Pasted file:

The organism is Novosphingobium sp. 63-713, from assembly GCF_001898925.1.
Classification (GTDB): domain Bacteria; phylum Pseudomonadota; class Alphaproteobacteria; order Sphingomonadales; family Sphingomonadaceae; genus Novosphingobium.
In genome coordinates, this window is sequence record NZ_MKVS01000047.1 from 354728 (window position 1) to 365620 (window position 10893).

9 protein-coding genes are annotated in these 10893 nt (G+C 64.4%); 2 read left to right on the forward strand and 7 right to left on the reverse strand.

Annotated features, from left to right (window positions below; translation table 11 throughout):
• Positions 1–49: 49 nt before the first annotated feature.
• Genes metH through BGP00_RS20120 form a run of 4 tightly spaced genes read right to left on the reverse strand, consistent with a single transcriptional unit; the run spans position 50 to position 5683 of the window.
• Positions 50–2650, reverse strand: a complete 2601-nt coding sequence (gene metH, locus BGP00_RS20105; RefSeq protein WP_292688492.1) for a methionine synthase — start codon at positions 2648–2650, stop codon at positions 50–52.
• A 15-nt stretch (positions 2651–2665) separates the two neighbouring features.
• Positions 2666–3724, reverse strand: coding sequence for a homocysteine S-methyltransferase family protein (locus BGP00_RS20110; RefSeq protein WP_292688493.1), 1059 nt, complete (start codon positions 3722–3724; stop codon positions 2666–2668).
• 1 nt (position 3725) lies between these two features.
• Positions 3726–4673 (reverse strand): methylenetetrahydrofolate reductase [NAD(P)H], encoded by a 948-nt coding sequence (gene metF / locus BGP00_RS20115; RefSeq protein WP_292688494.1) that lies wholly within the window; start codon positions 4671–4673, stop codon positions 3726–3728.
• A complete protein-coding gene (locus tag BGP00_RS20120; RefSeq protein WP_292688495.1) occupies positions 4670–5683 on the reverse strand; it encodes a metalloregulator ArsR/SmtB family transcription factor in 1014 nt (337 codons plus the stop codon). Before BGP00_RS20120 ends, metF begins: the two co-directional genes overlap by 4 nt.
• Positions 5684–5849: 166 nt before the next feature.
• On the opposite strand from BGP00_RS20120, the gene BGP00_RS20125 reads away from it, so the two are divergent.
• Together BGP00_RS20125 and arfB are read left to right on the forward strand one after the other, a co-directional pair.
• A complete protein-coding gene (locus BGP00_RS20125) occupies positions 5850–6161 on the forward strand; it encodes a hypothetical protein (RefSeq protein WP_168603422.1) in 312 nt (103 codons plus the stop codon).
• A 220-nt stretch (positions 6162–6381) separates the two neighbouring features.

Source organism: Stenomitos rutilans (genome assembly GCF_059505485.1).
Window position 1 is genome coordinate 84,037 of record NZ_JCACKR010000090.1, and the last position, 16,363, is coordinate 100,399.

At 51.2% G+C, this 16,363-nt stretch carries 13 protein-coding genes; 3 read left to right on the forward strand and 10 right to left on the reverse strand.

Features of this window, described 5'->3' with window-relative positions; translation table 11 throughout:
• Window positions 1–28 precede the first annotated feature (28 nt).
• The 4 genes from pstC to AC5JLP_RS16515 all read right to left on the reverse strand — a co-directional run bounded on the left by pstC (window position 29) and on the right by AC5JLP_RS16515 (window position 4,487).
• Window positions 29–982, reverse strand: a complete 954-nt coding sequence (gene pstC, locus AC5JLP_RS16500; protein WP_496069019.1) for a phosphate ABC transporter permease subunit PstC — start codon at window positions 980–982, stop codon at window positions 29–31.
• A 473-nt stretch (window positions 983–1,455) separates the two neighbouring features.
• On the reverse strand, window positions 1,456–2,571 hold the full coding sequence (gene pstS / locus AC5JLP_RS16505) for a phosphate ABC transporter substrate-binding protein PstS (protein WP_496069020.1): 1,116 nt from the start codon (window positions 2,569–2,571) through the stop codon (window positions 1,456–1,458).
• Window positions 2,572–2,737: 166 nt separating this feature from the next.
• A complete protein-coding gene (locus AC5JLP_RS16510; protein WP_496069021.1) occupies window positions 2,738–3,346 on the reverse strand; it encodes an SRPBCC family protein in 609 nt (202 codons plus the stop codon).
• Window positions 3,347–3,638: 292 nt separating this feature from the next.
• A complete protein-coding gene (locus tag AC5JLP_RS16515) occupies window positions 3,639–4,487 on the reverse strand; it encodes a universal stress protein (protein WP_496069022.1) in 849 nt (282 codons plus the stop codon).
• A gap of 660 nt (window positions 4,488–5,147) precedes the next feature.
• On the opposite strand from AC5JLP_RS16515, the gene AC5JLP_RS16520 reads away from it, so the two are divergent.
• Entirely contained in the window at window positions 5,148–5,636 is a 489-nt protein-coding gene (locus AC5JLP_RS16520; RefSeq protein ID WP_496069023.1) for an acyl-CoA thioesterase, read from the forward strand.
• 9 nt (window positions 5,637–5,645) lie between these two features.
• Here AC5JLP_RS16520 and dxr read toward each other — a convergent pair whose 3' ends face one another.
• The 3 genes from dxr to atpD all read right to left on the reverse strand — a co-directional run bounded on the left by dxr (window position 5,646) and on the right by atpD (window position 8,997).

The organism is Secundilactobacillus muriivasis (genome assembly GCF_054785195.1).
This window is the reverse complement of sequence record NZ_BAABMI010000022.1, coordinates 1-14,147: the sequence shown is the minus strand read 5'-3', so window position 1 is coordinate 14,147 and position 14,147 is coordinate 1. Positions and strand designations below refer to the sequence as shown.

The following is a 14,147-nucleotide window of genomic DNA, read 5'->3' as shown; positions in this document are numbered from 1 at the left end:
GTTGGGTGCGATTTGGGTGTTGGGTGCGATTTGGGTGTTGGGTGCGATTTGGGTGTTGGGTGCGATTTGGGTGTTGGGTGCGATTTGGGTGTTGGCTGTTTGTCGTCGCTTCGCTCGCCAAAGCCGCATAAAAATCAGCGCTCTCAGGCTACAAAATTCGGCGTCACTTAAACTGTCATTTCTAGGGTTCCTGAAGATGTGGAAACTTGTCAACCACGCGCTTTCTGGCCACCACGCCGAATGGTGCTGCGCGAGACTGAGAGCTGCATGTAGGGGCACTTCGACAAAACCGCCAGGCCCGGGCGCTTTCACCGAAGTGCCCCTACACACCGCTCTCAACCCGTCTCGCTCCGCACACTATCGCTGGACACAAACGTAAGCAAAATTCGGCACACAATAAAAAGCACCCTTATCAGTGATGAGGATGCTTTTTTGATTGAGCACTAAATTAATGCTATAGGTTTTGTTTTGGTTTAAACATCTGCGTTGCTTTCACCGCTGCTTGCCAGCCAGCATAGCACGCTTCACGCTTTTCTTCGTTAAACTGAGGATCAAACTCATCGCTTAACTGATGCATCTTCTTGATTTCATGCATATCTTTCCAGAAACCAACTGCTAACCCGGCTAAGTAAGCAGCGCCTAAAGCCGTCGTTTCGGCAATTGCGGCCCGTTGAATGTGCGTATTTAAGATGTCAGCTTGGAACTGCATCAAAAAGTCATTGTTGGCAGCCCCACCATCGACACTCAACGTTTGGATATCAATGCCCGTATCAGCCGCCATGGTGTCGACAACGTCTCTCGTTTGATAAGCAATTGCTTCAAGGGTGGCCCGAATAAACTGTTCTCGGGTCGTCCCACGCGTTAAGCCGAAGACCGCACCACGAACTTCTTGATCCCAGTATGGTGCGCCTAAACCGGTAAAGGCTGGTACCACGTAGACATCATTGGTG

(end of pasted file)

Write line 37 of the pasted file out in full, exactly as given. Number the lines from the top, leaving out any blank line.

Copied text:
• The 3 genes from dxr to atpD all read right to left on the reverse strand — a co-directional run bounded on the left by dxr (window position 5,646) and on the right by atpD (window position 8,997).